Christopher: Yeah, I would suspect it’s a broader term. The word itself ‘poly’ suggests that you’re measuring several channels and you’re graphing them. Now whether there is a formal set that they always use, I would venture to guess there is not because the practice itself is, in my scientific opinion, a little bit dubious. I mean, it really gets at what we were just saying. You can record what’s going on in the person’s body that doesn’t necessarily tell you what’s going on in their mind or whether they’re trying to deceive you or not. So a lot of times, many people have a naive assumption that something like a polygraph is very accurate or very useful for lie detection, but it actually is not. 

Zach: Right. Because you’re having to draw so many interpretations about what is on the surface, just a kind of mysterious activity that could be… Like, if you get a positive response on a lie detector, it could be because you’re nervous for that question or it could be because you’re lying, etcetera, etcetera. Yeah. 

Christopher: Yes. 

Zach: This was something I wondered just looking at some electrodermal activity charts. Is there such a thing as negative spikes? Because I know you have a baseline amount of conductivity on your skin. So, is it possible to go below your baseline or is the measurement only a positive measurement? 

Christopher: I think I understand what you’re asking. You’re asking, could your electrodermal activity go down in response to something in your environment? 

Zach: Yeah. 

Christopher: Sure. Things that would be relaxing or deactivating should cause an EDA trace to go down. So in my own research, one of the things I’m most interested in is how people respond to massage therapy. And under the right conditions, we would expect that as massage continues, that a person’s autonomic arousal would decrease and that we would see this as a lowering of an EDA trace. Ultimately, there would be a baseline that you could not go below if that person’s sweat gland activity was to reach zero because they’re unconscious or something like that. Otherwise, I guess there’s an absolute baseline but in practice, you might see it go below their resting baseline. But it’s only going to go so far.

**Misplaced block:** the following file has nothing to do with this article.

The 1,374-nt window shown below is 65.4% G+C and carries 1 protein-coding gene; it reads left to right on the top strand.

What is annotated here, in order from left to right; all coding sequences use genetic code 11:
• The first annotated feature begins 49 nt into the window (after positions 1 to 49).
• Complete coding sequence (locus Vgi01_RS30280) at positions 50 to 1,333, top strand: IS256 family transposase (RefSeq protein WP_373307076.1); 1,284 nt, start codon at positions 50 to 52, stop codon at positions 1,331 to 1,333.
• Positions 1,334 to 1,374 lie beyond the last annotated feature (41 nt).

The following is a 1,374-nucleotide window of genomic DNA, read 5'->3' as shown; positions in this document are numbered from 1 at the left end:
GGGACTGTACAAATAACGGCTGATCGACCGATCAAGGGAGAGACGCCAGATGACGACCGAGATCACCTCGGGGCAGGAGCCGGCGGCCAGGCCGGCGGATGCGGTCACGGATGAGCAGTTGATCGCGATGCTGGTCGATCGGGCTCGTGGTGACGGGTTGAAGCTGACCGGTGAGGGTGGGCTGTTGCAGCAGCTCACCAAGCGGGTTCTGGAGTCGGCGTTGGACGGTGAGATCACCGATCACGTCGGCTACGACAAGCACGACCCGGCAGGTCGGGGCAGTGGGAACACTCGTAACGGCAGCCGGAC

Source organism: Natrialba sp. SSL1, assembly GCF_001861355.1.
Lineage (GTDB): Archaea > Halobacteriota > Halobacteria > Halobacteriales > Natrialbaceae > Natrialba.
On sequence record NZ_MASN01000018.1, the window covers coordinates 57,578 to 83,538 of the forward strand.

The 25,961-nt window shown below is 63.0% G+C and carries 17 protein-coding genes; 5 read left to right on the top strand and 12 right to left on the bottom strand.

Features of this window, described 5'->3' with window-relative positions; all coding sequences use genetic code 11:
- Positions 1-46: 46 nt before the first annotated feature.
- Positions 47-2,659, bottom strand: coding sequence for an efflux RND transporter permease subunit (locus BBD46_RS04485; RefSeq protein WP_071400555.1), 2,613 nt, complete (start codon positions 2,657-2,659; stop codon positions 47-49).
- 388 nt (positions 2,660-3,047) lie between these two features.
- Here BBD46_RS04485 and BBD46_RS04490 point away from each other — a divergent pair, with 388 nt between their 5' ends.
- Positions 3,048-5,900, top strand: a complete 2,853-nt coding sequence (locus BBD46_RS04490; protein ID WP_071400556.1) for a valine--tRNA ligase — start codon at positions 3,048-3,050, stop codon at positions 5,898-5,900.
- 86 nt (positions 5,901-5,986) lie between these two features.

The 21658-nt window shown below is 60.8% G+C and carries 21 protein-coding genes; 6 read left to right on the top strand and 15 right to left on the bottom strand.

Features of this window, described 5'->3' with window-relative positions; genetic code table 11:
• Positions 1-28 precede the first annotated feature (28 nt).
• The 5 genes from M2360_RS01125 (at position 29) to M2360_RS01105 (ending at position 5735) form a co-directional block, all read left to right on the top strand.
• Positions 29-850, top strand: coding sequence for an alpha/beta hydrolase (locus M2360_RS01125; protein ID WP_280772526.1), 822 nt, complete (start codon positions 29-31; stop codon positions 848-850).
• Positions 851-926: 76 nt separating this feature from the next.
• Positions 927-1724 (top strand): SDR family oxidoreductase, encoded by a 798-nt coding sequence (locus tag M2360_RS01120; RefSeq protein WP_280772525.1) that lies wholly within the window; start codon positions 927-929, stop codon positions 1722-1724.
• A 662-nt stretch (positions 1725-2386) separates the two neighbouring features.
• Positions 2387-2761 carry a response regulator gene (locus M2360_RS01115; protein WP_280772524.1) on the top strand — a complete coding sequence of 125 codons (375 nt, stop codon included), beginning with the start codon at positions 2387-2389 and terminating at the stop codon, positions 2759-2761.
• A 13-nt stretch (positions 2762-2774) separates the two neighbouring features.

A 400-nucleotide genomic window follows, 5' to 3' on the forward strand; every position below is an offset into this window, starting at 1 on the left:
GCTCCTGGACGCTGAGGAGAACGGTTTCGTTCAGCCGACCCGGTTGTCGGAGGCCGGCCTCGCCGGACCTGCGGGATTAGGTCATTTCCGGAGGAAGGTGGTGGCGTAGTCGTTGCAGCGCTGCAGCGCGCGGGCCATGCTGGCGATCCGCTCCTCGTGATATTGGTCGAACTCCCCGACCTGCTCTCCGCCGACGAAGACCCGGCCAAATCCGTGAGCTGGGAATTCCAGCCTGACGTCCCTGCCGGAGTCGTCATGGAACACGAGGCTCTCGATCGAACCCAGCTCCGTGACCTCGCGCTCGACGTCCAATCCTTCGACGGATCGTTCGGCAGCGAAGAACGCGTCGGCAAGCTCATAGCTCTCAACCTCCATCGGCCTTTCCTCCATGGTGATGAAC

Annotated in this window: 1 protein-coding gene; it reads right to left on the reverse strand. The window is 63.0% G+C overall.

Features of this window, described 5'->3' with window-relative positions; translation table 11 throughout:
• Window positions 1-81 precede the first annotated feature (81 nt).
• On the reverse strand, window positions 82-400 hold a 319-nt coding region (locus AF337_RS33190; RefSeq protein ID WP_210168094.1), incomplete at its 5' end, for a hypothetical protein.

Zach: I’d seen that you could separate the measurements into two types: the tonic and the phasic. And the tonic was more like the baseline underlying slowly changing levels versus the phasic, which was more like the rapidly changing levels. Does that make sense? Is that accurate?

Christopher: Yeah, you can use it in more than one way. So if you were trying to detect someone’s immediate response to something like in a polygraph, if you wanted to see if presenting them with certain information caused them to have a sudden spike in autonomic arousal, you can look for that. Or if you’re doing something like I was describing, like you want to see how a person’s body responds to 45 minutes of massage therapy, you can look at a much longer sampling of time and see if there is a more gradual trend. Both of those are valid ways of using it.